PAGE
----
Species

Gaimardia setacea

Etymology

Gaimardia: after Gaimard
setacea: bristly

Common Name(s)

Gaimardia

Current Conservation Status

2012 - Not Threatened

Conservation status of New Zealand indigenous vascular plants, 2012
The conservation status of all known New Zealand vascular plant taxa at the rank of species and below were reassessed in 2012 using the New Zealand Threat Classification System (NZTCS). This report includes a statistical summary and brief notes on changes since 2009 and replaces all previous NZTCS lists for vascular plants. Authors: Peter J. de Lange, Jeremy R. Rolfe, Paul D. Champion, Shannel P. Courtney, Peter B. Heenan, John W. Barkla, Ewen K. Cameron, David A. Norton and Rodney A. Hitchmough. File size: 792KB

Previous Conservation Status

2009 - Not Threatened
2004 - Not Threatened

Authority

Gaimardia setacea Hook.f.

Family

Centrolepidaceae

Flora Category

Vascular - Native

Plant Code

GAISET

Structural Class

Monocotyledonous Herbs

Synonyms

None

Distribution

Indigenous. New Zealand: South and Stewart Islands. Also in New Guinea and Tasmania.

Habitat

In the South Island strictly montane to alpine., in bogs. On Stewart Island in similar sites but at lower altitudes as well as alpine.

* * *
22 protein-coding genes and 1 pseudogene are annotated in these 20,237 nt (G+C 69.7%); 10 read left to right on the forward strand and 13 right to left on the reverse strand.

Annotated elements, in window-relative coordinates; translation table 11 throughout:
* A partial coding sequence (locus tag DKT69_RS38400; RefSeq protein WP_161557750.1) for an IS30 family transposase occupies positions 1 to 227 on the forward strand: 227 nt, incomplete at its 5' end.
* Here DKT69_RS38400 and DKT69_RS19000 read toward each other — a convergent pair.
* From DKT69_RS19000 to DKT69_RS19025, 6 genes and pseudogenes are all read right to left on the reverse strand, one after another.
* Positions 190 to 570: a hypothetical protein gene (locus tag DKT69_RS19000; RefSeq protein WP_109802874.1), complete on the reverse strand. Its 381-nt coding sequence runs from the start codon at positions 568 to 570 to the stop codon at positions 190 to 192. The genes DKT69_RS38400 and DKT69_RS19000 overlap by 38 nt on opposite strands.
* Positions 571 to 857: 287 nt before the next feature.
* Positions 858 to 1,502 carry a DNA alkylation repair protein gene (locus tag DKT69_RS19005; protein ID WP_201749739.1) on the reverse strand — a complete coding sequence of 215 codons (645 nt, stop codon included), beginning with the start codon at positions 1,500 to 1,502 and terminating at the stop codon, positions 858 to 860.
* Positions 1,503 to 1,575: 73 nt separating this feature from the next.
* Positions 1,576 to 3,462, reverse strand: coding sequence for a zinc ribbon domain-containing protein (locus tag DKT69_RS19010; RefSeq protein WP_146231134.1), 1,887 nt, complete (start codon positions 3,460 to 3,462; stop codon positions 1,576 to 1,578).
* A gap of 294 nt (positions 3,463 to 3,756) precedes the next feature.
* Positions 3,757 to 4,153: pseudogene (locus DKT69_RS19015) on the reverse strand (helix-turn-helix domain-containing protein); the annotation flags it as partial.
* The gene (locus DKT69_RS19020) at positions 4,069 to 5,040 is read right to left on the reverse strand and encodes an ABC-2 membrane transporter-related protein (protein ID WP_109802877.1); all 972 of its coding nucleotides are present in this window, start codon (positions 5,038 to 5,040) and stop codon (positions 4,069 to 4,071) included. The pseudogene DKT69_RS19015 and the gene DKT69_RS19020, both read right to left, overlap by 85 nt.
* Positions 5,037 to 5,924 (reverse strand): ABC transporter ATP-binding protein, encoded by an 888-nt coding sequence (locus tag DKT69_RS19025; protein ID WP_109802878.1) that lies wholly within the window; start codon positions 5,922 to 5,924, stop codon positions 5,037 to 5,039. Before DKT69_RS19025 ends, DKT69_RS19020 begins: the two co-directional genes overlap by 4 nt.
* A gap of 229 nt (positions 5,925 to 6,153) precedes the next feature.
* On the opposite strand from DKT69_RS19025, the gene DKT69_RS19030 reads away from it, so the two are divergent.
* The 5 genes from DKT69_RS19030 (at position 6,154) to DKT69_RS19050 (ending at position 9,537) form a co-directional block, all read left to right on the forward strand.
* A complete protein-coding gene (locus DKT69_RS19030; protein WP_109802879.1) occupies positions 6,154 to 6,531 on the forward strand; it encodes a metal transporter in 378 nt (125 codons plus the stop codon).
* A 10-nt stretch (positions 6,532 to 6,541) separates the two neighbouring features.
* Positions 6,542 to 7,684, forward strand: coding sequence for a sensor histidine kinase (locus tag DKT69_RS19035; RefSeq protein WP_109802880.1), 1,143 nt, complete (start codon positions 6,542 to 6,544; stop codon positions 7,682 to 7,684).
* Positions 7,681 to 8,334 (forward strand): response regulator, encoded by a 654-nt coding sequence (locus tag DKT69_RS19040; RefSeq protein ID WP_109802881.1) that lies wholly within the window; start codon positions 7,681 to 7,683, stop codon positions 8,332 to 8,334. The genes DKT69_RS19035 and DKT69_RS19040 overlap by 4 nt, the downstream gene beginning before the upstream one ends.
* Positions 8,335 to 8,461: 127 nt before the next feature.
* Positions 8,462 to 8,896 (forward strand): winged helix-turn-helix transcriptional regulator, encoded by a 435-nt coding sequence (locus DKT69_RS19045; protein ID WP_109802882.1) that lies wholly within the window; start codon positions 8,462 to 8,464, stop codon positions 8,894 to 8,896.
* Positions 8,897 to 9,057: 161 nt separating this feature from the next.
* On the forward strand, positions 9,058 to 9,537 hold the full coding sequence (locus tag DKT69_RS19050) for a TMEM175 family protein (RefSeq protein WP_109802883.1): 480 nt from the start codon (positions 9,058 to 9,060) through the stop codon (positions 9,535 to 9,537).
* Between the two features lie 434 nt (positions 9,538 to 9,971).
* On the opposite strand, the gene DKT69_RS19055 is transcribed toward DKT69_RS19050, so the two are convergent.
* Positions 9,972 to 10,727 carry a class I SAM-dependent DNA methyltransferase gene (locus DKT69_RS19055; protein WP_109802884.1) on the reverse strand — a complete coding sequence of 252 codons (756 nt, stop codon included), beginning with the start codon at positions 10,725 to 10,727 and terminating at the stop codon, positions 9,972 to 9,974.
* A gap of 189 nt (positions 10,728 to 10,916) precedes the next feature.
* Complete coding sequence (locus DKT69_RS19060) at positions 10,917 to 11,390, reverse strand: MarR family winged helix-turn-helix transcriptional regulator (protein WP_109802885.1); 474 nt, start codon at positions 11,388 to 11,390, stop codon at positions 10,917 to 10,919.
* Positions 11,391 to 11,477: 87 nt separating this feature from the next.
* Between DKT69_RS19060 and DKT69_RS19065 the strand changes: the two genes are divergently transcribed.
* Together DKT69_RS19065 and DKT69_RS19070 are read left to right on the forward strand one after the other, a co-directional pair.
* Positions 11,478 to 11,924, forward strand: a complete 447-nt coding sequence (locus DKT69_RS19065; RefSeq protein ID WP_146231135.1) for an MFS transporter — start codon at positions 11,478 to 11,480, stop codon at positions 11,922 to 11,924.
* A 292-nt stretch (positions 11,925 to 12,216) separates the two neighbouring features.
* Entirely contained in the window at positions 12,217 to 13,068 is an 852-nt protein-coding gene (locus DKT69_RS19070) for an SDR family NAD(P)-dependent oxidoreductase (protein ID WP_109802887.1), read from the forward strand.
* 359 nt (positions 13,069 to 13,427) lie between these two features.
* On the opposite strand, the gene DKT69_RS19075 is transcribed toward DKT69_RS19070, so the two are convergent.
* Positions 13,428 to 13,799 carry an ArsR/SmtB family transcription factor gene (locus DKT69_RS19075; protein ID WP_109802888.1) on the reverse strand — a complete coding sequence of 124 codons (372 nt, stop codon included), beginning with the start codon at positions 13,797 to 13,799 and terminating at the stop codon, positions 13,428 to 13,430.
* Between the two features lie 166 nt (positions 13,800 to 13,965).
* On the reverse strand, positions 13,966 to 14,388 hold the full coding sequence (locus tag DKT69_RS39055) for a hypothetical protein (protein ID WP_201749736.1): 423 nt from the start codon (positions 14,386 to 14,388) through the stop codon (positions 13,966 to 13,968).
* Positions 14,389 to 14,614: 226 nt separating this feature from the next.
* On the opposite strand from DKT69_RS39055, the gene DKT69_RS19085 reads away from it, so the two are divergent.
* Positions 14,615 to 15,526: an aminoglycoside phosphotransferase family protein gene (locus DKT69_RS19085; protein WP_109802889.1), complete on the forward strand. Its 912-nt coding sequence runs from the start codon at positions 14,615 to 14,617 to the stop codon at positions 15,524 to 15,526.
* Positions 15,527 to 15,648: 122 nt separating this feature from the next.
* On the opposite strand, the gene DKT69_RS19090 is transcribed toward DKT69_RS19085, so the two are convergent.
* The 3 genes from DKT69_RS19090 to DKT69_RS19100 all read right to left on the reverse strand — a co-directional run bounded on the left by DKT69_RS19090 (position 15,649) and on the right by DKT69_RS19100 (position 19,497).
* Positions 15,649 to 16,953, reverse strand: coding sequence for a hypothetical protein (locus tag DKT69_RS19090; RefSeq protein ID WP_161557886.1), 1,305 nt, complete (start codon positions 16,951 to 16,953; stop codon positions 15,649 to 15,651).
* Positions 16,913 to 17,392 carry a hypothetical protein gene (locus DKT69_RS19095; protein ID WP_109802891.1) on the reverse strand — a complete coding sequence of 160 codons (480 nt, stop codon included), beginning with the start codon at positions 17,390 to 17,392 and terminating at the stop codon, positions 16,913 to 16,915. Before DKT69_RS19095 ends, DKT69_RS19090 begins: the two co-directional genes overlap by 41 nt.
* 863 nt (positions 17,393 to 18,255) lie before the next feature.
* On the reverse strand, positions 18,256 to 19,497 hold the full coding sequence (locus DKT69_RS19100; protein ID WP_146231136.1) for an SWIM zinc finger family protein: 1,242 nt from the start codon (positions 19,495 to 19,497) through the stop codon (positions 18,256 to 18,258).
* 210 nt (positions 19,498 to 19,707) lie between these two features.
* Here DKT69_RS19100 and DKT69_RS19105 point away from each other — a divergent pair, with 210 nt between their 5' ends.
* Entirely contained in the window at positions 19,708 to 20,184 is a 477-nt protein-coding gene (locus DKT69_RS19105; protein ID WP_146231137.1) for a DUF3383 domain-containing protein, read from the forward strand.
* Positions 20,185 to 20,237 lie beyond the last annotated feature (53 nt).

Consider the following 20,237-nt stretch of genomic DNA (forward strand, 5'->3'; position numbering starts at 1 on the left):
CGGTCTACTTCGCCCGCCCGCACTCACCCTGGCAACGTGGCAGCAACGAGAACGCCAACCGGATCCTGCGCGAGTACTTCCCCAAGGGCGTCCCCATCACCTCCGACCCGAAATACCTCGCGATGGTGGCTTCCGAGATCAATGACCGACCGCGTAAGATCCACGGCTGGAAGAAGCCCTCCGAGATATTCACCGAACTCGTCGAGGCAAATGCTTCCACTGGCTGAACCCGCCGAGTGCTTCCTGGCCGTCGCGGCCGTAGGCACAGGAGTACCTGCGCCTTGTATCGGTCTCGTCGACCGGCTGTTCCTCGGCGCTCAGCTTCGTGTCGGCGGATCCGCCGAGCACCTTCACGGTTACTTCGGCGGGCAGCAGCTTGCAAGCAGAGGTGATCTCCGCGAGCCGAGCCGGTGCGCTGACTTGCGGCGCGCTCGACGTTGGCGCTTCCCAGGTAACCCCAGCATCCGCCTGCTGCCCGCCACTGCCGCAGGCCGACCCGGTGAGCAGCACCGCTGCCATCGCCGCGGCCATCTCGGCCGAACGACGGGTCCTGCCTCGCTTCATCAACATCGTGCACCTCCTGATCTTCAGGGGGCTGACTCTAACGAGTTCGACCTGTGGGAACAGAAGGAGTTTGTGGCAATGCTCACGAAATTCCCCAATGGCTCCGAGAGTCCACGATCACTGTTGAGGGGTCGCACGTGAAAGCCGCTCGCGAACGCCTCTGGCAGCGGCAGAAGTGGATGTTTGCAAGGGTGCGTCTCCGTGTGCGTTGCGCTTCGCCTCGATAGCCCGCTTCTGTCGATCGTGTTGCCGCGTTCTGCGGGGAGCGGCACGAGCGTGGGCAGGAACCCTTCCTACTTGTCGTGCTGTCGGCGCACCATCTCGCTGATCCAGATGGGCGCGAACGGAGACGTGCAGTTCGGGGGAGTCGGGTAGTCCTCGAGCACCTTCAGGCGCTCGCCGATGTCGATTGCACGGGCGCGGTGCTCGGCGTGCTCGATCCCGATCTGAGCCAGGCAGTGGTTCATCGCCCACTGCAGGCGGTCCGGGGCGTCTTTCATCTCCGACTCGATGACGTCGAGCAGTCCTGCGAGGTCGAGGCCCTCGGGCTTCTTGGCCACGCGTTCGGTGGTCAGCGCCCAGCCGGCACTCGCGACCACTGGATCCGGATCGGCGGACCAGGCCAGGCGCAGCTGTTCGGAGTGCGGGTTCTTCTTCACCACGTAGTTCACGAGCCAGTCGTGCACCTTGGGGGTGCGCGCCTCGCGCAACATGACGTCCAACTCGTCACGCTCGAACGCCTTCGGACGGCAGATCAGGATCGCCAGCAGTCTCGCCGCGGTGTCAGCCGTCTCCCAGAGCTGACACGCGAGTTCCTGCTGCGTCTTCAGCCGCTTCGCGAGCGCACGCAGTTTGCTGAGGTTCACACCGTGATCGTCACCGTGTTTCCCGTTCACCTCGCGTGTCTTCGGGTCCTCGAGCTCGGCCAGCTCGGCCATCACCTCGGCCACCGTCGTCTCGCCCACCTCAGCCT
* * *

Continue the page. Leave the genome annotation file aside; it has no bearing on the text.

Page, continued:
Features

Compact, dark brown, occasionally glaucescent herb forming cushions up to 900 mm across. Roots fibrous. Stems 20–80 mm long, erect, wiry. Leaves 5–20 mm long, << 0.5 mm wide, distichous, very stiff erect to erecto-patent, glabrous, linear-setaceous, tapering to a long acicular tip; sheath almost = lamina in length, glabrous, lustrous, brown, produced at the tip into a ligule. Flowering stems > leaves, naked, terminated by 2–3 alternate glume-like, minutely papillate bracts; each bract enclosing 1 pseudanthium only, the third or uppermost bract sterile; hyaline scales 0. Male 2 in each pseudanthium. Female, 2 in each pseudanthium, styles not connate; occasionally with one ovary aborting. Fruit slightly > 0.5 mm. long, oblong-ovoid, surface faintly and irregularly reticulate

Similar Taxa

Distinguished from Centrolepis Labill. by have two male flowers per pseudanthium; two fused and collateral female flowers; two-three, distinctly alternate, glume-like floral bracts and opaque, light-brown leaf-sheaths.

Flowering

November – January

Fruiting

January – March

Propagation Technique

Difficult. Should not be removed from the wild.

Threats

Not Threatened

Endemic Taxon

No

Endemic Genus

No

Endemic Family

No

Where To Buy

Not Commercially Available.

Attribution

Description adapted from Moore and Edgar (1970)

References and further reading

Moore, L.B.; Edgar, E. 1970: Flora of New Zealand. Vol. II. Government Printer, Wellington.

This page last updated on 20 Nov 2013